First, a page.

Summer 2019

It’s been a hectic summer! The last two months I’ve been fortunate enough to participate in some of the most stimulating academic forums!
The race started in June in Athens. The Norwegian Institute of Archaeology in Athens was the perfect host for the third conference Curses in context. My dear colleague Korshi Dosoo has already written a detailed review here.
The following week in the same place we had the fourth editorial meeting of the project Transmission of Magical Knowledge in Antiquity run by Chris Faraone and myself.
With the invaluable help of our team members, Korshi Dosoo, Michael Zellmann Rohrer, Alberto Nodar, Raquel Martin, Anastasia Maravela, Richard Gordon and Panagiota Sarischouli, we established the final list of magical handbooks, with a total of 88, some of them complete, others fragmentary, in chronological order, from the 2nd century A.C. to the 6th century A.D. in Greek, Demotic and Coptic.
The very interesting discussions covered all kinds of philological and textual questions, but also paleographical and bibliological. I want to emphasize that the part I liked the most was the final discussion and reordering of the fragments in chronological order on the basis of palaeography.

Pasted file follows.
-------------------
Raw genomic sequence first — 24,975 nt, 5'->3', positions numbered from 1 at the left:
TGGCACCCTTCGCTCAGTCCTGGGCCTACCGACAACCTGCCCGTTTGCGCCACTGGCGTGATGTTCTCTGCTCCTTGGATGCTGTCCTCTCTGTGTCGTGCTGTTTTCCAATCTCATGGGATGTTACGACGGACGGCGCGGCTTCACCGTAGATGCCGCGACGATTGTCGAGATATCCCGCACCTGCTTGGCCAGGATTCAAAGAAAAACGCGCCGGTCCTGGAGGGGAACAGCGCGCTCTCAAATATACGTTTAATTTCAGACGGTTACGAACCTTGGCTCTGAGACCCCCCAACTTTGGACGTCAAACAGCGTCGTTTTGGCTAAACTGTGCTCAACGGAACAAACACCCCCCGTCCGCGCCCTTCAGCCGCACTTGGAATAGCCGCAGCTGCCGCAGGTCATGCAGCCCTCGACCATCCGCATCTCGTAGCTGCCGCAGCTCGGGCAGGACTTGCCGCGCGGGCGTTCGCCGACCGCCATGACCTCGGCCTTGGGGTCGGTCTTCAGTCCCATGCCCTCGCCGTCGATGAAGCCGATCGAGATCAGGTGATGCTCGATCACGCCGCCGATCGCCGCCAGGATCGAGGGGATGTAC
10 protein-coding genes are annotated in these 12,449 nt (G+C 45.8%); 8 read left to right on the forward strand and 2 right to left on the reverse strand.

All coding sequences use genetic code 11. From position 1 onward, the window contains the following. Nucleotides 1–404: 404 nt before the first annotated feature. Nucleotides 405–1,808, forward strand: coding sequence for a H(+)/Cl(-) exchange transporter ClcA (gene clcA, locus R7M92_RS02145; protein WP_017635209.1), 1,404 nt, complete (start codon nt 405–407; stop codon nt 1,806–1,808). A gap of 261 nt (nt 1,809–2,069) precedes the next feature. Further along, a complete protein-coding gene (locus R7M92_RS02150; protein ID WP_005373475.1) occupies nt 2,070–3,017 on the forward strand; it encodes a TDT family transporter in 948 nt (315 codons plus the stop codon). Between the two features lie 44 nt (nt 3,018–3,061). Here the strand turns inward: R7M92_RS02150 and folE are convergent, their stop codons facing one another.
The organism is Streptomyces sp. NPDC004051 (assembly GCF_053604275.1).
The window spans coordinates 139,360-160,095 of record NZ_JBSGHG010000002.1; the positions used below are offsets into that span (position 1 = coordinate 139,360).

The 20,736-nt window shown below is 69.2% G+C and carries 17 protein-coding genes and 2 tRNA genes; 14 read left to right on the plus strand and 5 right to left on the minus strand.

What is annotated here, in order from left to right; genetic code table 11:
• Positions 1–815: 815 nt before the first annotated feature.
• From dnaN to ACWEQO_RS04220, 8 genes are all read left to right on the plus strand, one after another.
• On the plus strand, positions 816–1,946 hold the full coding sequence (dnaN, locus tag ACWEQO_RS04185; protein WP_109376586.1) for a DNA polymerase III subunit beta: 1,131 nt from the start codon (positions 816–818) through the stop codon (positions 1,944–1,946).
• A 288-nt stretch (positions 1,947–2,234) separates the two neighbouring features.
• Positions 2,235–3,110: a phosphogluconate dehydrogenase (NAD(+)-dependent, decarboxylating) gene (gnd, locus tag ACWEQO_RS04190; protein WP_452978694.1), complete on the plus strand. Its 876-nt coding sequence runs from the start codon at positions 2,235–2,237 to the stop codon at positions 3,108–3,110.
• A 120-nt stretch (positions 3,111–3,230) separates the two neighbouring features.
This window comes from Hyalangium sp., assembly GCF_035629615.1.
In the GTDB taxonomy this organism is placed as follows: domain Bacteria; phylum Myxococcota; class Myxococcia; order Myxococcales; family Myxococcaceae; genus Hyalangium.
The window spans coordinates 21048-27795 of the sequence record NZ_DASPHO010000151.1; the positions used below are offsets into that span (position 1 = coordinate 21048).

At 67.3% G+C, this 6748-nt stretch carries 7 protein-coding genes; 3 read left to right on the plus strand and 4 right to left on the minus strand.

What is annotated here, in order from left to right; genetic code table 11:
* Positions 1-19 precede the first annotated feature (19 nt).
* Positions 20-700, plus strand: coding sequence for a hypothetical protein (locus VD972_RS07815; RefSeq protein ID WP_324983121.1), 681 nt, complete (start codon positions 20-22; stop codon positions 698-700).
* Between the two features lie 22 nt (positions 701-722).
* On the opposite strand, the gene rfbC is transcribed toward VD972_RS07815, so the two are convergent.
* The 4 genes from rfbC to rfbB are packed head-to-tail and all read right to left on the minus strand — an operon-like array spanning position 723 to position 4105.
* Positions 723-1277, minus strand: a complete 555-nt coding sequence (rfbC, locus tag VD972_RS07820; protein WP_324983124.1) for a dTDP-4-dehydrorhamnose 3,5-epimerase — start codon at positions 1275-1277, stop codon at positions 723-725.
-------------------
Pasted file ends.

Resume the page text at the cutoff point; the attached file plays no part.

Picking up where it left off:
After teaching a course at the National Archaeological Museum in Madrid on the origins of Coptic Christianity, we had our IX Jornadas de Papirología, an annual venue that we (DVCTVS) have been organizing since 2008. This year they took place at the Abbey of Montserrat. We organized a small exhibit too, “Redes de papiro/Papyrus networks” on the occasion of the meeting of more than 30 papyrologists in the sacred mountain. More information and many photos of the event in our blog and website, here.

After that, I participated in the XV Congress of the Spanish Society of Classical Studies. This congress goes every four years and gathers several hundred classicists in a week of intense conferencing. This year it took place in Valladolid.
There I presented the Papyrology keynote, with the theme “Papyrology and the material turn”.
I had the opportunity to listen to many of my colleagues in the DVCTVS project, such as Txomin Rodríguez, with his wonderful keynote on Roman Law. His paper dealt with Justinian’s ban on translating law: “El derecho a traducir Derecho”
Two more papers of members of DVCTVS: Nacho Sanz, who spoke about proskynema in Christian letters on papyrus. The discussion about the lexical difference between proskynema and proskynesis was very interesting for the linguists in the room.
In magical terms, Miriam Blanco spoke about alchemical handbooks in antiquity, specifically the Papyrus Holmiensis, an interesting fourth century papyrus codex featuring recipes for dyes and inks. 

Now we are all getting ready for the big congress next week: the 29th International Congress of Papyrology at Lecce, Italy. It will be, as always, a fantastic week of exchange and friendship. Last congress, the 28th, took place in Barcelona in 2016. In the meantime we have been working hard to publish the Proceedings of that congress. They were finally announced this week!

See you all in Lecce!